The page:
"An authentic psychosexual film noir, depicting the dark side of love"

Pulp Fiction was a revelation in the 90s and brought about a new wave in cinema, the “faux film noir,” which saw the emergence of lots of cheap imitations being made, as they tried to replicate what had become a timeless classic.

Most settled on fetishising all the trappings that come with a romantic crime but failed to tap into the “noir sleaze” at its most raw, its most bare.

However, 2016’s Frank & Lola was not one such film, as it skirted between changeable currents of anxiety and desire.

The opening of the film seeing Frank (Michael Shannon) about to have sex with Lola (Imogen Poots) for the first time. The reality of the situation means we are immediately invited in on the intimacy shared between the two characters, and Matthew Ross, who writes and directs what is his first feature, manages to make each scene fresh, with images of Las Vegas and Paris lit under a retro type glow.

Shannon, not an actor we associate with vulnerability, wraps it together with a moody sexiness. Frank is divorced, yet adamant that he should not mess up again. Lola holds a desire to become a successful fashion designer, and Poots brings a sparkling affection to the role; where we, the voyeur have no reason to believe that she is any different from the picture painted. But, in fact, she is, and thus attempts are made to keep incidents in her life at bay.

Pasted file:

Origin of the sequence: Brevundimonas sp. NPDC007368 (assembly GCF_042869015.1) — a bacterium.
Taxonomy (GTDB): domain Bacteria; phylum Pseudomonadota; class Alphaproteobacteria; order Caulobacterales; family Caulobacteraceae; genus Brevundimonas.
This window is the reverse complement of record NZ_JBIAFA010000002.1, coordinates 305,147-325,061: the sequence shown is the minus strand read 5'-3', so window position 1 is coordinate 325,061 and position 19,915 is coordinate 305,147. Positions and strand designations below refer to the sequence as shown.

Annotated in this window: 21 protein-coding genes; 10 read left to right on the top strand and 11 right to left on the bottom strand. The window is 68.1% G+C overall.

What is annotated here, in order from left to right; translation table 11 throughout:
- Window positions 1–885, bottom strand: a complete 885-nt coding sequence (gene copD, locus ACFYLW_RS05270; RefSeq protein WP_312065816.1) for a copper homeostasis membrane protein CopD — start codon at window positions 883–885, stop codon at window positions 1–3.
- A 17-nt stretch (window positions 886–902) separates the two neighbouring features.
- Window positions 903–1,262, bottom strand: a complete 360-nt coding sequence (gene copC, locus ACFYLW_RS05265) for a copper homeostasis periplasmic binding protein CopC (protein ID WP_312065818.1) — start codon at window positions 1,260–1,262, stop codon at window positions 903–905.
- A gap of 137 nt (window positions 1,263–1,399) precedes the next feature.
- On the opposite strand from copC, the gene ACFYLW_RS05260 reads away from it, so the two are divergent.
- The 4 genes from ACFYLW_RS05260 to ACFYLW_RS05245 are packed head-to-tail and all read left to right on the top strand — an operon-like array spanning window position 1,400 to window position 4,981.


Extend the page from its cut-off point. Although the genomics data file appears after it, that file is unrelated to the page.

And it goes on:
At a bar she speaks to a hard-to-read businessman, played by a convincingly cunning Justin Long. She flirts with him just enough until he offers to help her raise her profile in the fashion scene. But in classic noir style this immediately triggers off Frank’s inner jealousy alarm.

Frank eventually learns of the other man in her life, an ageing married Frenchman (Michael Nyqvist), whose sexual jaunts are open and explicit. As a result, Frank goes up for a top chef position at a Vegas hotspot, and is flown across to France to do it, he is on a mission with a ulterior motive.

Shannon and Poots are perfectly paired. Frank & Lola takes an emotive noir situation, of lust, dread, voyeurism, possessiveness, and violence and transcends the following message far and wide: ‘Welcome to a plausible modern relationship!’

At the same time we are left with the eternal question that haunts many a relationship: ‘When a romance veers towards a wild side, is it indeed a signal of reality or doom?’ Frank & Lola, like the Tom Ford film Nocturnal Animals, is also about nocturnal animals, as it is seen to perch on the edge of reality and paranoid daydream.